Given such dramatic change in the international and national environments, it should be apparent that the evolution of political systems has not only stagnated, it’s been arrested. This denies and defies reality.
Evolution demonstrates a key to survival is the ability to adapt to a changing environment. Still, it’s rare for a biological system — rarer still in human history for a culture — to adapt to a completely different environment within a single lifetime.
Yet, it’s clear that the spread of the industrial and then digital revolution over the last 150 years has repeatedly produced rapid and dramatic change in the human environment. The pace and magnitude of this change represents an extraordinarily unique historical epoch.
All this change required multiple cultural adaptions — from a purely rural agrarian society, to an urban industrial one and now a dense, predominately urban globally cosmopolitan society — often within a single lifetime. Still, cultural change at such accelerated pace and scale is unprecedented.
So, unsurprisingly, resistance to such change is endemic. Be that as it may, this, too, is an attempt to deny and defy reality.
So, politically, the core reality of the Western situation is one where old, antiquated systems have been diluted and polluted while political evolution was arrested. Culturally, the core reality of the situation is one where there’s been continuous change into something new and unfamiliar that precluded any sense of an adapted identity or stability.
Together, in civilizational terms, this is an exceedingly paradoxical situation.
- Politically, there’s been NO substantive change in the structure and operation of societal management systems needed to insure and enhance survival in a dramatically changing environment
- Culturally, there’s been continuous and overwhelming change in the basic human systems least capable or prepared to adapt to a dramatically changing environment
Simply put, by arresting political system evolution, Western systems have become seriously contorted, distorted and dysfunctional. The cultural fallout from this is a type of “future shock” with societies increasingly populated by paranoid survivalists. In both instances the extent of denial is profound with little grasp of the dire consequences.
The decline of Western political systems is bad enough in its own right. But, when you stir in the escalating information wars reanimating and elevating atavistic adversarial tribal rivalries, it’s clear Western civilization is sinking ever faster and deeper into the quicksand of its past.
In effect, Western civilization is in denial that it’s made a Faustian deal with the dead.
In this stage patients recognize denial cannot continue so frustration and psychological responses emerge, often directed at proximate parties.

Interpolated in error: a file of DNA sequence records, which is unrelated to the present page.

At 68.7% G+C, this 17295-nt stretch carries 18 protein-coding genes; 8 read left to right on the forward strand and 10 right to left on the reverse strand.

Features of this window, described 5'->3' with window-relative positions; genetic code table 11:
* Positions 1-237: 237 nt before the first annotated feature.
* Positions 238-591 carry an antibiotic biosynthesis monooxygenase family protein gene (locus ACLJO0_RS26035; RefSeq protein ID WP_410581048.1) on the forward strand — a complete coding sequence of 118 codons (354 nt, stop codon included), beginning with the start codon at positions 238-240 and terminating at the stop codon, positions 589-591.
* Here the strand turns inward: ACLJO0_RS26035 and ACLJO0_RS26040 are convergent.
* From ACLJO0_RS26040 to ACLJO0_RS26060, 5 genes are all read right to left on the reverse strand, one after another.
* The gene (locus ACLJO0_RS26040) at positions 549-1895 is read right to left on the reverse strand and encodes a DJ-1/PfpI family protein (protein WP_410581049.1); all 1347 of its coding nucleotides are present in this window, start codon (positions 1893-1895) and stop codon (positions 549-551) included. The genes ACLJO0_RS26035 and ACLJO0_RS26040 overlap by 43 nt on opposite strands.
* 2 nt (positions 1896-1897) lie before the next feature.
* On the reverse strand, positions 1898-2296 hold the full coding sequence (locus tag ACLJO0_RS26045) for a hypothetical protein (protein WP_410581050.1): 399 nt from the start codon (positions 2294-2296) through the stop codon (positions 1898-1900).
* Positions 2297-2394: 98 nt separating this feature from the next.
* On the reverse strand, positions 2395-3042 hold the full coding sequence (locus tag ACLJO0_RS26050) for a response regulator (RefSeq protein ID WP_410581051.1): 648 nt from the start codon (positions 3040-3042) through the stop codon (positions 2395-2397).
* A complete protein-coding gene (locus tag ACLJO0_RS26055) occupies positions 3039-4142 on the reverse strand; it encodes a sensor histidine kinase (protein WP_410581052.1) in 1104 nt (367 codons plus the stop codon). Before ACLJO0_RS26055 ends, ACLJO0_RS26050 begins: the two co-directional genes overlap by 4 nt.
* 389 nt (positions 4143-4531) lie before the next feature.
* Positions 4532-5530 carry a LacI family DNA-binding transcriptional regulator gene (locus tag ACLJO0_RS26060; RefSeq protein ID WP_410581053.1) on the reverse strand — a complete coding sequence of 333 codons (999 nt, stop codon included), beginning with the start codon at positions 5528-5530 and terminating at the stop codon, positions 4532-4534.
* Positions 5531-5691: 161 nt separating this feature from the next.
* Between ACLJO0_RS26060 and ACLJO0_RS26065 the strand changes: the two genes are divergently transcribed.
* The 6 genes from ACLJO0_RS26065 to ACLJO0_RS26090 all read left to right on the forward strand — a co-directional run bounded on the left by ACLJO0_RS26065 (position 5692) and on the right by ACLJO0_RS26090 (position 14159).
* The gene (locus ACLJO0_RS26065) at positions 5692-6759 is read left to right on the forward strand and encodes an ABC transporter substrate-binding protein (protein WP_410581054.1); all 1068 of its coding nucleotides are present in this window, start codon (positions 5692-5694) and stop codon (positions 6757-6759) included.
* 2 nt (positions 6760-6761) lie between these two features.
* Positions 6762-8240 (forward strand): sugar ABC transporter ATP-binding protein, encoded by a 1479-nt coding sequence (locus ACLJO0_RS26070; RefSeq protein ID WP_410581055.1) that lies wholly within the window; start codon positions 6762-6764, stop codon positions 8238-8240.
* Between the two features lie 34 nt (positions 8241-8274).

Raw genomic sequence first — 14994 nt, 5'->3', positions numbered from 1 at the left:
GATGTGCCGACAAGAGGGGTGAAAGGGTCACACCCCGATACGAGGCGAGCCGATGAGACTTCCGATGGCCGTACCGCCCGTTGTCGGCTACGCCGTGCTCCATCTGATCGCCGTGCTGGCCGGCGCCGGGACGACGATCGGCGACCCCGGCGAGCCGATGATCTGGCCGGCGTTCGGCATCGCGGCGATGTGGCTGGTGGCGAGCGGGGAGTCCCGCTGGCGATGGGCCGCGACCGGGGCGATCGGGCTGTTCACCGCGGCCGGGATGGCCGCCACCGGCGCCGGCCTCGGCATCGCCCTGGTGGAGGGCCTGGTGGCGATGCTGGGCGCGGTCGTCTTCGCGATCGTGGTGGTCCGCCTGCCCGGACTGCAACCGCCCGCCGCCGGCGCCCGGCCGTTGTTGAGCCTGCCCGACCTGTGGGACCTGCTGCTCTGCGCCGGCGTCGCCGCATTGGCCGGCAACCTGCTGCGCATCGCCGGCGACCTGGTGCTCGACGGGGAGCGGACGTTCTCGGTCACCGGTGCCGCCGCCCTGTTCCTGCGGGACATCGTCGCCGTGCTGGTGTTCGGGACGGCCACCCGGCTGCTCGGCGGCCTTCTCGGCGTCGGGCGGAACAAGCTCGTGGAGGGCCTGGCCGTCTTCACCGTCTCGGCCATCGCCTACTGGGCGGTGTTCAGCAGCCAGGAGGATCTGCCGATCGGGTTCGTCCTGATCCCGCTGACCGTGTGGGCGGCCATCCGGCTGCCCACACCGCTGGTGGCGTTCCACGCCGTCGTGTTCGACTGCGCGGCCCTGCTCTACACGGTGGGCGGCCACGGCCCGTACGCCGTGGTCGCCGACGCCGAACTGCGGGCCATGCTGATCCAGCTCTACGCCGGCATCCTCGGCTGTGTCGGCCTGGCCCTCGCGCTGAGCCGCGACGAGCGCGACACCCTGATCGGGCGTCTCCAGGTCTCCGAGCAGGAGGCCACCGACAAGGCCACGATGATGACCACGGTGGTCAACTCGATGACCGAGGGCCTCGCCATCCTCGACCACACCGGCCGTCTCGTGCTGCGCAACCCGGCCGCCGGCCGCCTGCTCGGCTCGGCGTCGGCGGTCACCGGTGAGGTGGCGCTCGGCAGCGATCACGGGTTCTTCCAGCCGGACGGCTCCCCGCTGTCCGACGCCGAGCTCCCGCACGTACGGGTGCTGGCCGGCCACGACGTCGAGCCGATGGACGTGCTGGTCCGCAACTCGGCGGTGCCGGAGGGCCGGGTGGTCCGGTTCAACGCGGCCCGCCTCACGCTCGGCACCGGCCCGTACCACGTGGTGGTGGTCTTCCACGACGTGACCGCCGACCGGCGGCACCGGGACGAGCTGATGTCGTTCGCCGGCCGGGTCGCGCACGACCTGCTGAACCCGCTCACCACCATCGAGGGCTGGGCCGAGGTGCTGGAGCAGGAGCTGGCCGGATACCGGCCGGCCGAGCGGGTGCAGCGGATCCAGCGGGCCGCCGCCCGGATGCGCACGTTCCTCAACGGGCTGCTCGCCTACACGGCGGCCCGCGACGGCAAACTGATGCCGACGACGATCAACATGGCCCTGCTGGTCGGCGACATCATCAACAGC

Given the ruthless, often bizarre, zero-sum struggle for political power within nations, there’s no intrinsic incentive for political elites to explore, let alone acquiesce, to some new international system that might emasculate their power.
Consequently, critical international and national issues are always hostage to the temperamental vagaries of narcissistic egos, base emotions and power politics. Thus, absent an efficacious international system, this means any conflict between nations can escalate to become a precarious crisis.
As a practical matter, most political elites are simultaneously playing an international game of poker and Russian roulette. That is, behind the reassuring photo-ops and fuzzy rhetoric, elites often have their fingers crossed in the hope rational self-preservation dominates and military conflict avoided.
Obviously, betting a nation or civilization on universally rational political egos is an incredibly thin reed to rely upon. This is especially so inasmuch as most of history has seen the winning bet favor irrationality and errors in judgment.
The absurd reality of this international situation has led most nations to run as hard and fast as possible to increase their military capacity. Thus, there’s an accelerating arms-race against an ever expanding array of new lethal weapons and endless confrontational scenarios. A bizarre situation in which the only real solace lies in mutually assured destruction. Incredible!
To further state the obvious, no political system today was designed for a hyper-connected global population. This is problematic because, as the Soviet Union experienced during the Cold War, the Achilles’ heel of any national political system is surfaced whenever there’s access to more progressive cultures and lifestyles that act as a comparative for change.
Today, the comparative is urban globally cosmopolitan cultures and lifestyles. As we’re witnessing, this is creating emotionally polarized cultures, which has created more emotionally polarized politics in both Western and non-Western countries.
In Western countries the polarization has rural agrarian and urban industrial populations on one side and urban cosmopolitan populations on the other.